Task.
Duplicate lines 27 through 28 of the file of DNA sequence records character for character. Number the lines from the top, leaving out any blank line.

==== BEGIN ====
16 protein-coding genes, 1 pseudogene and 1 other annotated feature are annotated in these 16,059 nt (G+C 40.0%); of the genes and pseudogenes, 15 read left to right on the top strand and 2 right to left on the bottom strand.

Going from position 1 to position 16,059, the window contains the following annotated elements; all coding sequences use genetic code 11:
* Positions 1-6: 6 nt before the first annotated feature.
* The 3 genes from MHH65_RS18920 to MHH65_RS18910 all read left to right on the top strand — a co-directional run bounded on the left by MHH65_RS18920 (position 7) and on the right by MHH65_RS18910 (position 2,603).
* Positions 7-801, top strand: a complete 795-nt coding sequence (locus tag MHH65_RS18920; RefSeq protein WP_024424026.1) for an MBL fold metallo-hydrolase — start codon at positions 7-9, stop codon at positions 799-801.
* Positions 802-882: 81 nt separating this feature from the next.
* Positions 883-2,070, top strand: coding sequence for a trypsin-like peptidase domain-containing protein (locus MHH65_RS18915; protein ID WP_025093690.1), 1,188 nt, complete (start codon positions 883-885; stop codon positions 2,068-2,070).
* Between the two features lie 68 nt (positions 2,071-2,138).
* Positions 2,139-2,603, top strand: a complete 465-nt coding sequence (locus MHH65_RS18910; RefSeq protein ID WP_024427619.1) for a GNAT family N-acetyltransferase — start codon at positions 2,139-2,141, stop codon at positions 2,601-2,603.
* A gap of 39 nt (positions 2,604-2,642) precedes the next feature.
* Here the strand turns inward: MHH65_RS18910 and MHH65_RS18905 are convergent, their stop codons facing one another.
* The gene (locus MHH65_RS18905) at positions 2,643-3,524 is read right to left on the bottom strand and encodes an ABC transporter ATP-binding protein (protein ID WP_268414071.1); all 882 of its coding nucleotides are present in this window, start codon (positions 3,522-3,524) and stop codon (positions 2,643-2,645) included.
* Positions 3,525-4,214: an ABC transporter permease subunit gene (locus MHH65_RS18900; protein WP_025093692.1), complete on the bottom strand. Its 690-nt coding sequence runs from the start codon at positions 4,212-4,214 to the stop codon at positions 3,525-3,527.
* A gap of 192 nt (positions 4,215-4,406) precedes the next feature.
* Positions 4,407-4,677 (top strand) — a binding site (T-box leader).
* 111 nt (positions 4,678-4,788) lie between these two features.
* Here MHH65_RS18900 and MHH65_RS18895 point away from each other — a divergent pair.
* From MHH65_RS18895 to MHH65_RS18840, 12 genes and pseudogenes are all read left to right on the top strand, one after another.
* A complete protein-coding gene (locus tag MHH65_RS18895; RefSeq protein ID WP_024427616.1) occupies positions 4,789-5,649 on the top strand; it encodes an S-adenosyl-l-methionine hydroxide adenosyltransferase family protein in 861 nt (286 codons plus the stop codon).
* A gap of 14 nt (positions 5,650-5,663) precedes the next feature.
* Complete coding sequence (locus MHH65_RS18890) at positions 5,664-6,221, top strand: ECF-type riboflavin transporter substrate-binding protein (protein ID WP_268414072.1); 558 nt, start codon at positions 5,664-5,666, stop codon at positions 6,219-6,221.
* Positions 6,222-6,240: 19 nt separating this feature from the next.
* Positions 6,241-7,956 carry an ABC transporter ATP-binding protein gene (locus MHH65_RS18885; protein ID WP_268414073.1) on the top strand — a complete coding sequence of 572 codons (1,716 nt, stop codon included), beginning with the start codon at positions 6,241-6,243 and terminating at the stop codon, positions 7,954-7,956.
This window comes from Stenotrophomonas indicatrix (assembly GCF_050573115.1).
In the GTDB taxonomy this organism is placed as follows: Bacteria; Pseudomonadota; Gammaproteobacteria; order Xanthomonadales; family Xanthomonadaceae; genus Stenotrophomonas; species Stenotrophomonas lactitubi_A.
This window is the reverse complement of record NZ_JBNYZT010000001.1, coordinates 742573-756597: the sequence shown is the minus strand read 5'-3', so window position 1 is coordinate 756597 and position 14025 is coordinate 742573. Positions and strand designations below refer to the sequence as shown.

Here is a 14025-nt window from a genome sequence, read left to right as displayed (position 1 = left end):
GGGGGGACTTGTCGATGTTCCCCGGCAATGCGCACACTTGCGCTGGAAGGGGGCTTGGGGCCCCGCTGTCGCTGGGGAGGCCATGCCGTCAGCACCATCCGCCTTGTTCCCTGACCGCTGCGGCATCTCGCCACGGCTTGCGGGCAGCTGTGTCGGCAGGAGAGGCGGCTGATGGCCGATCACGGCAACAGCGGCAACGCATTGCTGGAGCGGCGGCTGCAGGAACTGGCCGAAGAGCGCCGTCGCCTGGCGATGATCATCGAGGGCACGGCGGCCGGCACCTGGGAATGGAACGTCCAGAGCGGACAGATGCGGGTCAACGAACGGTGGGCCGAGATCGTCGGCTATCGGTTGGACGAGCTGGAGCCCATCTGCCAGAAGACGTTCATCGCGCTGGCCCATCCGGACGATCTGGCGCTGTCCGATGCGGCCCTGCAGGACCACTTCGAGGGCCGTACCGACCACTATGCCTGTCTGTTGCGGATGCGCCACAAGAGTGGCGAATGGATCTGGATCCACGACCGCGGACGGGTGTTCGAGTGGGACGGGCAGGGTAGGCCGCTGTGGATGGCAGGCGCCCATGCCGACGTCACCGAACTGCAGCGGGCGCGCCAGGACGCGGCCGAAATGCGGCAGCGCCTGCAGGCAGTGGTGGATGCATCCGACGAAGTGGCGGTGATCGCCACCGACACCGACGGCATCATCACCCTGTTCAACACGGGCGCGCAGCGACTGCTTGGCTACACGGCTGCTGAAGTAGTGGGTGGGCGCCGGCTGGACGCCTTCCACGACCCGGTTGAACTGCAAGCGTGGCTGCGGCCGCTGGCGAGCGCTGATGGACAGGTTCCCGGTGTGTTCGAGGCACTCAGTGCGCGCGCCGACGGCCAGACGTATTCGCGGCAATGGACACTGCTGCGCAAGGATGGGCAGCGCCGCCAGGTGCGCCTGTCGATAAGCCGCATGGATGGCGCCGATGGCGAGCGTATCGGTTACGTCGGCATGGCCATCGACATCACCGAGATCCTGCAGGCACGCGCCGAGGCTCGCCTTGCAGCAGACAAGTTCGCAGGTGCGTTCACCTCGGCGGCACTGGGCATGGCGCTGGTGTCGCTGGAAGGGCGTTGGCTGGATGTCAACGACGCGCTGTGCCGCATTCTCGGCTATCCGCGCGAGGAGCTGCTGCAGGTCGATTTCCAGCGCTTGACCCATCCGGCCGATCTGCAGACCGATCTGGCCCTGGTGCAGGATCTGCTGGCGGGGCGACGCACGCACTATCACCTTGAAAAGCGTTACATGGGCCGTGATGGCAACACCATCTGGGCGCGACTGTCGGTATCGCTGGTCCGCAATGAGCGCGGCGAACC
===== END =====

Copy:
Here is a 14025-nt window from a genome sequence, read left to right as displayed (position 1 = left end):
GGGGGGACTTGTCGATGTTCCCCGGCAATGCGCACACTTGCGCTGGAAGGGGGCTTGGGGCCCCGCTGTCGCTGGGGAGGCCATGCCGTCAGCACCATCCGCCTTGTTCCCTGACCGCTGCGGCATCTCGCCACGGCTTGCGGGCAGCTGTGTCGGCAGGAGAGGCGGCTGATGGCCGATCACGGCAACAGCGGCAACGCATTGCTGGAGCGGCGGCTGCAGGAACTGGCCGAAGAGCGCCGTCGCCTGGCGATGATCATCGAGGGCACGGCGGCCGGCACCTGGGAATGGAACGTCCAGAGCGGACAGATGCGGGTCAACGAACGGTGGGCCGAGATCGTCGGCTATCGGTTGGACGAGCTGGAGCCCATCTGCCAGAAGACGTTCATCGCGCTGGCCCATCCGGACGATCTGGCGCTGTCCGATGCGGCCCTGCAGGACCACTTCGAGGGCCGTACCGACCACTATGCCTGTCTGTTGCGGATGCGCCACAAGAGTGGCGAATGGATCTGGATCCACGACCGCGGACGGGTGTTCGAGTGGGACGGGCAGGGTAGGCCGCTGTGGATGGCAGGCGCCCATGCCGACGTCACCGAACTGCAGCGGGCGCGCCAGGACGCGGCCGAAATGCGGCAGCGCCTGCAGGCAGTGGTGGATGCATCCGACGAAGTGGCGGTGATCGCCACCGACACCGACGGCATCATCACCCTGTTCAACACGGGCGCGCAGCGACTGCTTGGCTACACGGCTGCTGAAGTAGTGGGTGGGCGCCGGCTGGACGCCTTCCACGACCCGGTTGAACTGCAAGCGTGGCTGCGGCCGCTGGCGAGCGCTGATGGACAGGTTCCCGGTGTGTTCGAGGCACTCAGTGCGCGCGCCGACGGCCAGACGTATTCGCGGCAATGGACACTGCTGCGCAAGGATGGGCAGCGCCGCCAGGTGCGCCTGTCGATAAGCCGCATGGATGGCGCCGATGGCGAGCGTATCGGTTACGTCGGCATGGCCATCGACATCACCGAGATCCTGCAGGCACGCGCCGAGGCTCGCCTTGCAGCAGACAAGTTCGCAGGTGCGTTCACCTCGGCGGCACTGGGCATGGCGCTGGTGTCGCTGGAAGGGCGTTGGCTGGATGTCAACGACGCGCTGTGCCGCATTCTCGGCTATCCGCGCGAGGAGCTGCTGCAGGTCGATTTCCAGCGCTTGACCCATCCGGCCGATCTGCAGACCGATCTGGCCCTGGTGCAGGATCTGCTGGCGGGGCGACGCACGCACTATCACCTTGAAAAGCGTTACATGGGCCGTGATGGCAACACCATCTGGGCGCGACTGTCGGTATCGCTGGTCCGCAATGAGCGCGGCGAACC